• They believe that group identity is an important source of individual identity and well-being.
  • They believe that group diversity offers a plurality of perspectives, and that this is necessary if deliberations on fundamental issues are to progress towards the truth.
  • The believe that national unity isn’t only or primarily a matter of assimilation or convergence towards a single, national and official doctrine, but rather of peaceful coexistence in diversity.

Rules and exemptions

This tolerance of diversity can be burdened by equality before the law. Many liberal democracies have been forced to accept certain exceptions to the principle of the equal application of the law, and have exempted some groups from certain generally applicable laws. SomeĀ  examples:

  • Anti-discrimination laws: groups have been allowed to discriminate, for example regarding their membership rules, or their internal operating rules, on the condition that they allow a right to exit of members who come to find this unacceptable.
  • Because of their religious obligations, Sikhs have been exempted from the obligation to wear crash helmets for motorcyclists or safety helmets for construction workers, or from the prohibition to wear knives in public.
  • Certain indigenous peoples have been exempted from prohibitions to fish or hunt or to slaughter animals in a certain way.

The rationale for such exemptions is that a “neutral” law, which is by definition equally applicable to everyone, may not have the same effect on everyone. It may unintentionally place a relatively heavy burden on a very specific minority because it unintentionally prohibits or compels a certain practice which has special significance for that minority. Such exemptions may be deemed necessary to preserve the distinctive identity and way of life of the minority, and to preserve the diversity and harmony of society as a whole.

This opt-out right, which allows minorities – usually cultural or religious minorities – to not apply or respect the general law, is similar to the right of conscientious objection. In many countries, refusal to serve in the military – otherwise a general legal rule – is a legally recognized option. (However, the opt-out right is not the same as civil disobedience, which isn’t a legally recognized option and the disobedient usually accept the consequences of breaking the law. Breaking the law and publicly accepting the consequences is precisely their purpose. They want to create a public spectacle showing the injustice of the law).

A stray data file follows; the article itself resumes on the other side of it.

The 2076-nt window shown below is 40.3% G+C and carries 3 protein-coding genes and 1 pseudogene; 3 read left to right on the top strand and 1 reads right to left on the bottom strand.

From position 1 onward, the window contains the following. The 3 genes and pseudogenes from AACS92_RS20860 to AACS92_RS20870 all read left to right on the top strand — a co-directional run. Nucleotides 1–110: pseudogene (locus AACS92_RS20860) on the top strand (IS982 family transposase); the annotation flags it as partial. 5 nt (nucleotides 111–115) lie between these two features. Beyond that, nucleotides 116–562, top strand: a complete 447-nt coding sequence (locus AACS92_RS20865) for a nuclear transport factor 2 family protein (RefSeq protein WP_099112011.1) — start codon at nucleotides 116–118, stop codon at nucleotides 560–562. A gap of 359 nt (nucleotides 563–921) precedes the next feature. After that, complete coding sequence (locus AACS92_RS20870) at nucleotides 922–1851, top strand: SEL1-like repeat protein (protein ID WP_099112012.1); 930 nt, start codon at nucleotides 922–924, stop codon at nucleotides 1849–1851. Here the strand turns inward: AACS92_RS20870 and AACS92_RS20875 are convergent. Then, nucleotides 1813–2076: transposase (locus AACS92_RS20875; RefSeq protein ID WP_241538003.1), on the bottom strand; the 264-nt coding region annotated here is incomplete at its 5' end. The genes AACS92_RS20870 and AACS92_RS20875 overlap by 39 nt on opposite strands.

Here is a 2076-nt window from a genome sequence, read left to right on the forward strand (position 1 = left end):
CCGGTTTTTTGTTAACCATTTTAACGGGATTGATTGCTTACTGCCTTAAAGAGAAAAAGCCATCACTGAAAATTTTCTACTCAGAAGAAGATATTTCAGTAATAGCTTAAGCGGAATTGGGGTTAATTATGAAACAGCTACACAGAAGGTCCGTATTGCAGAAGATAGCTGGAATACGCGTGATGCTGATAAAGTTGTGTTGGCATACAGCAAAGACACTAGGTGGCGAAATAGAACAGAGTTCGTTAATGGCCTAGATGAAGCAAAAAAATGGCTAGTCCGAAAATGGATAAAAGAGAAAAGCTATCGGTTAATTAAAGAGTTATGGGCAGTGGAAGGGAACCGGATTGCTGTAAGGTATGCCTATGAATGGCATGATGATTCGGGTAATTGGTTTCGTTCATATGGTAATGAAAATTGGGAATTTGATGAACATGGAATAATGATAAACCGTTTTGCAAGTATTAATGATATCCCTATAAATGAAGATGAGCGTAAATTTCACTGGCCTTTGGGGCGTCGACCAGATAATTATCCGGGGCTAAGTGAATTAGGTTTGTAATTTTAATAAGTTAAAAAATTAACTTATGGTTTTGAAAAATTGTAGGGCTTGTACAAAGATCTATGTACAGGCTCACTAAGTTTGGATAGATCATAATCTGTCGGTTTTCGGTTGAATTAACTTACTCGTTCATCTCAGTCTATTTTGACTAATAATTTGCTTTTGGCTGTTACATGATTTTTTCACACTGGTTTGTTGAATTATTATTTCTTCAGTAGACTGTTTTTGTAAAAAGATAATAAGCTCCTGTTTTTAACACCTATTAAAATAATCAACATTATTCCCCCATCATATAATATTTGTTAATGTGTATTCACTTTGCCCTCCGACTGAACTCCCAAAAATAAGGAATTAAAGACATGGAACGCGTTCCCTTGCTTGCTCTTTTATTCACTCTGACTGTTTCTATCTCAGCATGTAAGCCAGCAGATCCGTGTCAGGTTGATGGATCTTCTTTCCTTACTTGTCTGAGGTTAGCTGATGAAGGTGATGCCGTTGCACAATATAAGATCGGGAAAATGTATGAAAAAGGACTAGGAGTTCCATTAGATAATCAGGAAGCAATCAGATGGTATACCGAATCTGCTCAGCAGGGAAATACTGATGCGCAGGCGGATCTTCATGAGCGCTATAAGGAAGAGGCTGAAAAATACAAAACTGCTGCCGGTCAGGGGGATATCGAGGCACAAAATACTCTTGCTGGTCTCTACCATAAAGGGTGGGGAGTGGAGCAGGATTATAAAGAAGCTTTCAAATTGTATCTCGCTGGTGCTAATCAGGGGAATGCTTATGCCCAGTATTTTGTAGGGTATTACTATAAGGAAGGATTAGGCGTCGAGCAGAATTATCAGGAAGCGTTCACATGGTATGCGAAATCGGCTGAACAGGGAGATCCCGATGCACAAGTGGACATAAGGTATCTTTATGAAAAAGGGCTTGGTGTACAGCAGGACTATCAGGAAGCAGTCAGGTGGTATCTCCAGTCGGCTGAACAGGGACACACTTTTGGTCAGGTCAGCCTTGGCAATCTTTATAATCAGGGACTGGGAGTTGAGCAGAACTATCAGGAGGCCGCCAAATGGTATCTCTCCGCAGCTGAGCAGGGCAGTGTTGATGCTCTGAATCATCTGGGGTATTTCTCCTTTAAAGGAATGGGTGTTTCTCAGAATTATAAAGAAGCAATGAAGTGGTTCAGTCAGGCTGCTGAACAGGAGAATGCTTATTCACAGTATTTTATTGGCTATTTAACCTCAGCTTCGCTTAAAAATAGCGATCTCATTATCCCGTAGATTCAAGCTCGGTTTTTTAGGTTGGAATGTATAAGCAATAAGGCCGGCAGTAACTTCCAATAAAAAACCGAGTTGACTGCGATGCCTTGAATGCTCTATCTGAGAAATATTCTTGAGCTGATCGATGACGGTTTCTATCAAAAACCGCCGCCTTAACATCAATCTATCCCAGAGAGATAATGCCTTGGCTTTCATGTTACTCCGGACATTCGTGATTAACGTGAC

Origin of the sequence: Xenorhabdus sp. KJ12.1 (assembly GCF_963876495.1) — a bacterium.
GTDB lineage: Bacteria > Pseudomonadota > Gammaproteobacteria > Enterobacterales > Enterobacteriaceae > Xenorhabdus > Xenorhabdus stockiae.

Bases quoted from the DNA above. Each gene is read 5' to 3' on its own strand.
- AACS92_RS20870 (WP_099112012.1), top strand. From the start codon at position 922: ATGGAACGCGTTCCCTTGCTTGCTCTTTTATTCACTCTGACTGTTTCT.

Possible objections against the opt-out right

1. Illiberal consequences

Exemptions are often granted for rules that are not really intended to protect third parties (such as crash helmet rules) or that do not create substantial harm when occasionally they are not applied (e.g. hunting exemptions). However, if we accept the general possibility of an opt-out right, can we not end up in a situation in which minorities are allowed to disrespect fundamental rules such as human rights, either internally in the group or externally? The classic example is the possible right of Muslim minorities in liberal democracies to apply Shari’a law within their communities.

Obviously, such far-reaching exemptions sound outrageous to those of us for whom human rights are very important. Yet I believe that even those exemptions can be justified in certain cases: they would only be acceptable if the following three conditions are jointly met:

  • The groups in question do not violate the human rights of people outside of the group.
  • The groups provide the right to exit in a substantial way. “Substantial” means that they do not only provide the formal right to exit but also provide members the educational, intellectual, moral, financial and other resources necessary to make a free and conscious choice about staying or leaving. However, it’s often very difficult to say whether a particular group is a truly voluntary association and whether members have a real choice to leave. Only when this is indeed and obviously the case can such far-reaching exemptions be allowed. There’s also the case of group members that are incapable of making a real choice, e.g. children. Exemptions cannot be allowed to produce violations of their rights, since they cannot exit.
  • The rights violations are an essential part of the group’s identity rather than an opportunistic policy of the group’s leadership.

2. Exemptions for what?